Opponents mock Monti after Vatican newspaper endorsement

But Italy's top bishop praises PM

Opponents mock Monti after Vatican newspaper endorsement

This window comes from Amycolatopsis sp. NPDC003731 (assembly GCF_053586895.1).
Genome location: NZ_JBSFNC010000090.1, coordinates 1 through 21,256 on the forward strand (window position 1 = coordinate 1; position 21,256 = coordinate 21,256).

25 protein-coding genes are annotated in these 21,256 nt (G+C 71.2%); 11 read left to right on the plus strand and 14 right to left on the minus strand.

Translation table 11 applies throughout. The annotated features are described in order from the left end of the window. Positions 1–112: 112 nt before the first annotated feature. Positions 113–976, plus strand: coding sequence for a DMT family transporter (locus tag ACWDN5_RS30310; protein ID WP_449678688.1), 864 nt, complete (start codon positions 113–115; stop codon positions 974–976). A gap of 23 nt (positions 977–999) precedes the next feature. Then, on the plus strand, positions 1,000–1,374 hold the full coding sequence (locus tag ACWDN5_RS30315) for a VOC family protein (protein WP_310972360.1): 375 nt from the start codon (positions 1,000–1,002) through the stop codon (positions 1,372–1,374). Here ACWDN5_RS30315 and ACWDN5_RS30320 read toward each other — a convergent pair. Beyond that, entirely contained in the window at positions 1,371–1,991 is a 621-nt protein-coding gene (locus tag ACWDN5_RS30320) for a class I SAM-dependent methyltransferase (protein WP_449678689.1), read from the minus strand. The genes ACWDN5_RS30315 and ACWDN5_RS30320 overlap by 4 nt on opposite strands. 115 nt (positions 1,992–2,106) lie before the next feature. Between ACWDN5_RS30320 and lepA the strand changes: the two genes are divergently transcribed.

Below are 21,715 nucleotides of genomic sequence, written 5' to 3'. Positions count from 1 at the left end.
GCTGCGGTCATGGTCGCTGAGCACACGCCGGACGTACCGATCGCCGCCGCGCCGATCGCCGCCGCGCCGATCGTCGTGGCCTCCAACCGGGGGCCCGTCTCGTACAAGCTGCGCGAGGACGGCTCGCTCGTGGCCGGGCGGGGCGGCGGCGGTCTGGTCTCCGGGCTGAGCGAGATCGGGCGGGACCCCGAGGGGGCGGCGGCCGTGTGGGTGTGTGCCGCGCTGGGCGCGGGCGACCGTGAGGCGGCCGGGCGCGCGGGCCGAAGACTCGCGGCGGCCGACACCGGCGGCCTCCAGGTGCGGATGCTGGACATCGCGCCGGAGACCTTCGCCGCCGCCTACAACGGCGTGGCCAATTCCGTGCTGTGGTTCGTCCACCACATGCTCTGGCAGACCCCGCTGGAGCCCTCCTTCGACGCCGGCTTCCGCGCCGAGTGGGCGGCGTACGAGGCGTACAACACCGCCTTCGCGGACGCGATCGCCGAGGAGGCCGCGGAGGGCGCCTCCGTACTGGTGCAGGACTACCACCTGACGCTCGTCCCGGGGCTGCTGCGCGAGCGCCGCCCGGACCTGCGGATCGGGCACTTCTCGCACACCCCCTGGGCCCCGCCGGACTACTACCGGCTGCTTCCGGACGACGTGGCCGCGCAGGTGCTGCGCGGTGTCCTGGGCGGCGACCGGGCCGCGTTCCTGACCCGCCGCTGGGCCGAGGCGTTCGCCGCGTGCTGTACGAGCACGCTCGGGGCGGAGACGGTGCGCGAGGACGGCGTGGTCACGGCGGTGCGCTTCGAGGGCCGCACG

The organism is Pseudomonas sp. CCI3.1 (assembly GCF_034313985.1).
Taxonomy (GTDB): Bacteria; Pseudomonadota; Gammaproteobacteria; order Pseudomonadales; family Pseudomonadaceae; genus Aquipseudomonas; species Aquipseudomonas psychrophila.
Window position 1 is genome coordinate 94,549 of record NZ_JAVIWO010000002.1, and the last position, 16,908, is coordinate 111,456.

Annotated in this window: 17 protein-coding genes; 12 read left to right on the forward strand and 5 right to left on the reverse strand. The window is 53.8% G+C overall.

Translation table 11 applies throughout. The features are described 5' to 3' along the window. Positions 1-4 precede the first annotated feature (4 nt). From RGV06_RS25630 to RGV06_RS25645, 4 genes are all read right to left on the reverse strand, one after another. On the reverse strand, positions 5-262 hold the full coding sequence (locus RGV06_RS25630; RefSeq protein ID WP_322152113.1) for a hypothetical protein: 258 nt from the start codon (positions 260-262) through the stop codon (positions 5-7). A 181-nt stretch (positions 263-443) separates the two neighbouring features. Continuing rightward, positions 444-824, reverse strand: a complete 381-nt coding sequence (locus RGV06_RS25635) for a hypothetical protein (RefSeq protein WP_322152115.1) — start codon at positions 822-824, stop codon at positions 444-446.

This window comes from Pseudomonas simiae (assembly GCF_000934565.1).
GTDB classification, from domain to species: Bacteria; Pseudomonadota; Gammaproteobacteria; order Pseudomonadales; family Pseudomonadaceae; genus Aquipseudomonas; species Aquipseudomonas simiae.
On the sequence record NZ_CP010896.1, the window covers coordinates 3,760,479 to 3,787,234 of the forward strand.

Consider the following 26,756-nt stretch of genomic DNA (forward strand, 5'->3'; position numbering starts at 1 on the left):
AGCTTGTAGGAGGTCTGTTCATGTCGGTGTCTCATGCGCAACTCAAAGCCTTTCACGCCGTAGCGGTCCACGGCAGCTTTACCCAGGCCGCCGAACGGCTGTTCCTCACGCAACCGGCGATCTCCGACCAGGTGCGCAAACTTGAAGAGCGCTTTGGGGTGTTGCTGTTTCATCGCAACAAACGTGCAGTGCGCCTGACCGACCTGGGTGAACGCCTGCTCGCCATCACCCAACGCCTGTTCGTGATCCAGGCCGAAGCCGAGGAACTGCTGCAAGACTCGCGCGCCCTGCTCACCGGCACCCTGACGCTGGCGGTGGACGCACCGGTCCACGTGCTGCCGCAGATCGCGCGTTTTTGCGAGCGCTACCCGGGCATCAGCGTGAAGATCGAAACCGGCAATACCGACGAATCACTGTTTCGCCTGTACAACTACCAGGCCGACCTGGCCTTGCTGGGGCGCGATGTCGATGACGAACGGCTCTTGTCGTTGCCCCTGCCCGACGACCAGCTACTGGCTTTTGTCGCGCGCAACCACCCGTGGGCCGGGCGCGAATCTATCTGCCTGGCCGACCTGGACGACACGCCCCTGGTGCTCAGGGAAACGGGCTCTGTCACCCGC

Rome, December 28 - While opponents on Friday mocked the endorsement by the Vatican daily newspaper of Premier Mario Monti's bid for election, others said they understood the move. Italy's top bishop Angelo Bagnasco said the endorsement built upon the fact that Monti's administration has improved Italy's reputation and standing internationally. "The honesty and ability of Mont has been commonly recognized," said Bagnasco, president of the CEI, the official assembly of Catholic bishops in Italy. However, some church fundamentalists said the newspaper went too far because the technocrat premier could make dangerous alliances if he were elected in February. "(There is) too much silence and too many uncertainties," surrounding who would accompany Monti into government, warned Antonio Mazzocchi, president of the conservative Christian Reformers movement. "As a Christian Reformist, I want to say that (the endorsement) is out of place, not to mention in bad taste". Monti's political allies could include politicians who support gay marriage, warned the group. On Thursday, the Vatican's daily L'Osservatore Romano backed Monti's bid for a second term at the helm of a centrist Catholic coalition. The newspaper said Monti had launched "an appeal to restore the highest and most noble sense of politics which is of the common good". Pier Luigi Bersani, head of the Democratic Party, which is leading in opinion polls, said he found it amusing and surprising that L'Osservatore Romano found Monti had "a strong appreciation of the nobility of politics". Italian media has commented that the daily paper's backing is practically a papal endorsement for Monti and a rejection of ex-premier Silvio Berlusconi. His relationship with the Vatican was damaged by an alleged affair with the Moroccan-born belly dancer 'Ruby' whom Berlusconi is accused of having paid for sex when she was 17. The Vatican has said it is "troubled" by Berluscsoni's affair, dubbed Rubygate, and L'Osservatore Romano wrote last January that it "caused a dent in Italy's image that will be hard to repair". Pope Benedict XVI in his Christmas greeting urged Italian voters to keep high values in mind when making choices. The Vatican continues to hold significant sway in Italian politics. photo: Bagnasco

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